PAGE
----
Artificial tears are usually the first step in dry eye treatment. For mild cases of dry eyes caused by computer use, reading, schoolwork and other situational causes, the best dry eye treatment may simply be frequent use of artificial tears or other lubricating eye drops.
There are many brands of artificial tears that are available without a prescription. The challenge with using artificial tears is not lack of product availability — it’s the confusing number of brands and formulations available to choose from.
Artificial tears and other over-the-counter (OTC) lubricating eye drops are available in a wide variety of ingredients and viscosity (“thickness”).
Artificial tears with low viscosity are “light” and watery. They often provide quick relief with little or no blurring of your vision when you apply them. But often their soothing effect is very short-lived, and sometimes you must use these drops very frequently to get adequate dry eye relief.
On the other hand, artificial tears that have a high viscosity are more gel-like and can provide longer-lasting lubrication. But typically these drops cause significant blurring of your vision for several minutes immediately after you apply them. For this reason, these drops often are not a good choice for use during your work day or when you need immediate clear vision for tasks such as driving. Instead, high-viscosity artificial tears are recommended only for bedtime use.
Also, the ingredients in certain brands of artificial tears may determine which type of dry eye condition they are better suited for. For example, one brand might work better for aqueous-deficiency dry eyes, while another brand may be more effective for an evaporative dry eye condition.
Which Artificial Tears are Best?
One thing on which experts agreed is that benzalkonium chloride (BAK), often used as a preservative in eye drops, has the potential to make matters worse.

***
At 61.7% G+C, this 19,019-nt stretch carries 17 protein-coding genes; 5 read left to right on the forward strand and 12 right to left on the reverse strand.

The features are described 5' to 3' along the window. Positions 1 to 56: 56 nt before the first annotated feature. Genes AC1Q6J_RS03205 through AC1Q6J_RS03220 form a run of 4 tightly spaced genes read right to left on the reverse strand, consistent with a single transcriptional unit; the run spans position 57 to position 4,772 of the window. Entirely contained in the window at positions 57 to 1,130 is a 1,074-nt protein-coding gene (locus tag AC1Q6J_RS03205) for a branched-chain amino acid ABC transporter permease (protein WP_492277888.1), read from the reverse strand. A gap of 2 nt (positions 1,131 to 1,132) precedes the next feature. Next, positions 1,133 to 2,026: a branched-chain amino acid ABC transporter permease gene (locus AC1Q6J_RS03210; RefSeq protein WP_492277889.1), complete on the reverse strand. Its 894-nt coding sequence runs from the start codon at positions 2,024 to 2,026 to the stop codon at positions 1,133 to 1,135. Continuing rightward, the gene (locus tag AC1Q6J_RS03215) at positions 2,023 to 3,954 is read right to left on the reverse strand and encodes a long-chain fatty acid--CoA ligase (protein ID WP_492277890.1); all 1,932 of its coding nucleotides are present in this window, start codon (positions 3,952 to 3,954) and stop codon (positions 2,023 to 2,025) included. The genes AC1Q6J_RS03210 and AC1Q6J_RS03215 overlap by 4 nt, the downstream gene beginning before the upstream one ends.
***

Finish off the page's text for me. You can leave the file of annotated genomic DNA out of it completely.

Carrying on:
“BAK is an older chemical preservative that has some serious side effects,” says Dr. Melissa Barnett, a doctor of optometry in Sacramento, California. “If BAK is used daily, it may increase dryness and intensify the inflammation of a previously compromised ocular surface.”
Since inflammation and dryness are both things that you’re hoping to alleviate, it doesn’t make much sense to compound the problem with BAK, especially when a new generation of much gentler preservatives is available.
There are actually two types of lubricating drops:
- Aqueous drops replenish the watery inner layer of your tear film, while
- lipid-based drops fortify the outer layer of oil that keeps the water from evaporating.
- Dryness can occur when there’s too little of either component.
So which type do you need? It depends on the cause of your dryness.
A medical diagnosis can tell whether your dryness is caused mainly by tear evaporation (which requires a lipid drop) or a lack of tear production (for which an aqueous drop is better).
Aqueous drops are the most likely to provide temporary relief, since water will probably be missing in either scenario. But if aqueous drops don’t seem to be helping much, or if you’ve been instructed by your doctor, it might be time to move on to lipid-based drops.
Dr. Surendra Basti, ophthalmologist at Northwestern Memorial Hospital, confirmed this: